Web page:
Jake has a tremendous secret that is eventually revealed in each novella. Find out what his secret is at www.amazon.com/dp/B07WZVMWJH/.

 

ABOUT THE AUTHOR

Jackie lives in a bustling Colorado mountain tourist town with her husband and Siamese cat. When the deep snows blanket the terrain outside her windows, it becomes the perfect spot in which to write. She’s an avid reader and loves being outdoors. She’s had numerous short stories and articles published for twenty-six years and is the author of a non-fiction book called We Are Different Now-A Grandparent’s Journey With Grief, two award-winning fiction novels featuring homicide detective Max Richards called Footprints in the Frost and Snow Angel and the first two of three Drifter novellas – JAKE-Whiskey, Water & Wildfire and JAKE-Winds of Change. In addition, she is a contributing author to the anthologies, Felons, Flames & Ambulance Rides, American Blue, Recipes by the Book:  Oak Tree Authors Cook; Echoes From the Silence; Dusting Off Dreams and The Centennial Book of the National Society of Daughter of the Union 1861-1865. She is a Charter Member of The Public Safety Writers Association and a member of Rocky Mountain Fiction Writers. She has won ten writing awards in the last six years.

www.jtzortman.wordpress.com

www.amazon.com/author/jackietaylorzortman

Spy Dreams or How I Took an Unexpected Trip by JoAnn Smith Ainsworth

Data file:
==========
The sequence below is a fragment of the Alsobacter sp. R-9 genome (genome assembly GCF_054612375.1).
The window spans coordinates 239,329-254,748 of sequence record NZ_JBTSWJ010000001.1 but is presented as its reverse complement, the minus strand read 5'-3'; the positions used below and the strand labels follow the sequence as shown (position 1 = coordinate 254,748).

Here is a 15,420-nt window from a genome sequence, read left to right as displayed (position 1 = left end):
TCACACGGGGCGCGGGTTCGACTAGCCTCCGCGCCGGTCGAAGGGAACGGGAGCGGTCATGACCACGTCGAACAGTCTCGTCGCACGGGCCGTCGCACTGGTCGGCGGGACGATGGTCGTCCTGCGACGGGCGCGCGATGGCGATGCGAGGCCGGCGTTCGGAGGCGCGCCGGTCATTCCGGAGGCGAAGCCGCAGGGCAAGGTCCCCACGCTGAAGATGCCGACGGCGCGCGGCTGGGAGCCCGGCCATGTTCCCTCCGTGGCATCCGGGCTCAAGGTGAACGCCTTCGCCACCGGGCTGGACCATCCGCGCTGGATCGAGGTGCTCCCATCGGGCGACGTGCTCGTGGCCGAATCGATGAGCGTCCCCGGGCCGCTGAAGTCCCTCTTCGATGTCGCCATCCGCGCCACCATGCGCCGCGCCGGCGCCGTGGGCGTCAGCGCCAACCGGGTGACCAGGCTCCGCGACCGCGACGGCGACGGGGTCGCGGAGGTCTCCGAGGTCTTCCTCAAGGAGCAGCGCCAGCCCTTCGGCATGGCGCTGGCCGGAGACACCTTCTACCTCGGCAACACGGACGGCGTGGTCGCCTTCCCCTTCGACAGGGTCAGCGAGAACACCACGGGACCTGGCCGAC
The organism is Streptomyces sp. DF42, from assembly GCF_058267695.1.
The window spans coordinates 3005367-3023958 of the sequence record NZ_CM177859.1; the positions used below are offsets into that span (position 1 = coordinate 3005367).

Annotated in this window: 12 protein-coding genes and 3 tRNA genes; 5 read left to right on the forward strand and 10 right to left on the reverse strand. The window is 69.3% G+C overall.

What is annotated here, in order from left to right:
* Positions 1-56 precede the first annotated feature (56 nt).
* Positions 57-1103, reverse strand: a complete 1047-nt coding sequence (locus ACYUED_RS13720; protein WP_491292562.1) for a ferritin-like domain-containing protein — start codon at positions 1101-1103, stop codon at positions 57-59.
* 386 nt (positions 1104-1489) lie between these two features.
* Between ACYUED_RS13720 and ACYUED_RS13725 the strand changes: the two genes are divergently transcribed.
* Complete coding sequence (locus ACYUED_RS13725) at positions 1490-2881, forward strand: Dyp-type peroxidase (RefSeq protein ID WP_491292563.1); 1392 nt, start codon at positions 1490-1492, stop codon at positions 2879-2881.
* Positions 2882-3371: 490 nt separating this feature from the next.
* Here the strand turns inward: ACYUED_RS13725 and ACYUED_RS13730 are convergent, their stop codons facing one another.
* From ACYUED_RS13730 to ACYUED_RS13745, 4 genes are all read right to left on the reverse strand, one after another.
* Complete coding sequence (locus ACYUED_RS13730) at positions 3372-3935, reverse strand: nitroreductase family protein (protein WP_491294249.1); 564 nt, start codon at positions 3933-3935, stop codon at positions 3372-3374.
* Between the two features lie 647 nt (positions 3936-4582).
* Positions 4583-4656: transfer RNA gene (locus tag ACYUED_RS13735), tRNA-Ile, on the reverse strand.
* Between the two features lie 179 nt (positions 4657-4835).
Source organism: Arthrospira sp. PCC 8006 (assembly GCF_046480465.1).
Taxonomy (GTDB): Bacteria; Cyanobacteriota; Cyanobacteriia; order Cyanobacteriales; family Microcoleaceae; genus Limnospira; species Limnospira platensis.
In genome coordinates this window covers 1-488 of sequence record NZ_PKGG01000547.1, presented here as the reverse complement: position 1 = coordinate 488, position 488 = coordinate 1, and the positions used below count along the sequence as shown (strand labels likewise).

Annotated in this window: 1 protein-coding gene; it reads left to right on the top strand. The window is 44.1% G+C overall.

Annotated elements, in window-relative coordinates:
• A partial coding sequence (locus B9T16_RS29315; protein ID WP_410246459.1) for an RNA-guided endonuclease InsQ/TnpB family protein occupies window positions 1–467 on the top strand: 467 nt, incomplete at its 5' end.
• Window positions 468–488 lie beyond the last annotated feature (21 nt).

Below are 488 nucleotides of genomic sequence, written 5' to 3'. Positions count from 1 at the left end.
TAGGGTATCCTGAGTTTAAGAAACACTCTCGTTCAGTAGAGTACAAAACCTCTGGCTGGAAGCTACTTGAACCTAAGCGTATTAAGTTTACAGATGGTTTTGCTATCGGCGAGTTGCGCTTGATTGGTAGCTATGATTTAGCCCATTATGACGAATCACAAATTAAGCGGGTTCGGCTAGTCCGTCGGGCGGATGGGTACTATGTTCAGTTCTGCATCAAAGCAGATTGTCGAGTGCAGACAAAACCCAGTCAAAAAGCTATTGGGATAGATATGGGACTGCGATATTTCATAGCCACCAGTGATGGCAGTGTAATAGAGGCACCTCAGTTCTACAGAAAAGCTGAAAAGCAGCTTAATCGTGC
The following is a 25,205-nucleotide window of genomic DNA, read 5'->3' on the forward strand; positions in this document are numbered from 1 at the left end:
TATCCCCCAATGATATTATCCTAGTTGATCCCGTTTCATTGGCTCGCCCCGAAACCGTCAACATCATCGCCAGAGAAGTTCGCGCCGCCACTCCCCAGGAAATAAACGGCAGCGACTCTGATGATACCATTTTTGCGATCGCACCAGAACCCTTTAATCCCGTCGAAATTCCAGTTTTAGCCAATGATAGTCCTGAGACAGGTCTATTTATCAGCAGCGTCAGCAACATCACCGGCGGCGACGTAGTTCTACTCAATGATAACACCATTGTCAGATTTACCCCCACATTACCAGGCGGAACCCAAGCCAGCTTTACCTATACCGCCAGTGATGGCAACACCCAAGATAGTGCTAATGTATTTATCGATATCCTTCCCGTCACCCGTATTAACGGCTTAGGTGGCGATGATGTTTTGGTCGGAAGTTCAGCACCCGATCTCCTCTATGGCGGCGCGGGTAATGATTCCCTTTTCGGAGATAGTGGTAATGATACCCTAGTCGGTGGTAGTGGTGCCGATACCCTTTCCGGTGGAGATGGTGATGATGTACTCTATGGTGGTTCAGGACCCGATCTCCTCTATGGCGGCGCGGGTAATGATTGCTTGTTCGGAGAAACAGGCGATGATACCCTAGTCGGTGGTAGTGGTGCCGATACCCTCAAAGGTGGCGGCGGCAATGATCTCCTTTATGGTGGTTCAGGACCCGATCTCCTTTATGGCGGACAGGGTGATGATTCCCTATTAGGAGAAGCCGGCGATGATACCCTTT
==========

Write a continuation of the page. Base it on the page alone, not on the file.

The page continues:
When fiction spills over into the everyday, it’s time to pull back, don’t you think?

 

It happened to me. The end result could’ve been traumatic, like a broken bone or a concussion. It wasn’t, but it could’ve been. I’ve decided to focus my attention in a different direction for a while. It’ll be healthier.

 

Recently, I’ve been focusing intensely on refining and editing the manuscript of my third paranormal suspense novel. It’s a WWII spy story wherein the U.S. government recruits psychics to locate Nazi spies, and I identified with the story. I worked longer hours than normal and pushed past my tolerance level. The end result was that, by the end of a workday, I got exhausted to the point of not being able to do another thing. Totally out of it. Consequently, some of the exercises and the normally varied work I do each week for lifestyle balance went by the wayside. Result? Lack of balance.

 

I’m paying for it now. I’m finding it hard to relax. It’s taking longer than usual.

 

I had a wake-up call.

 

Just before dawn the other day I engaged in a powerful dream. As the dream developed, I found myself chased by a spy and engaging in personal defense of a kickboxing nature. Even in my dream, I wasn’t very good at it and the spy was winning. I got more passionate about my defense and brought the dreamed defense into real life. My leg kicked out, hit the dresser and, the next thing I knew, I was falling to the floor.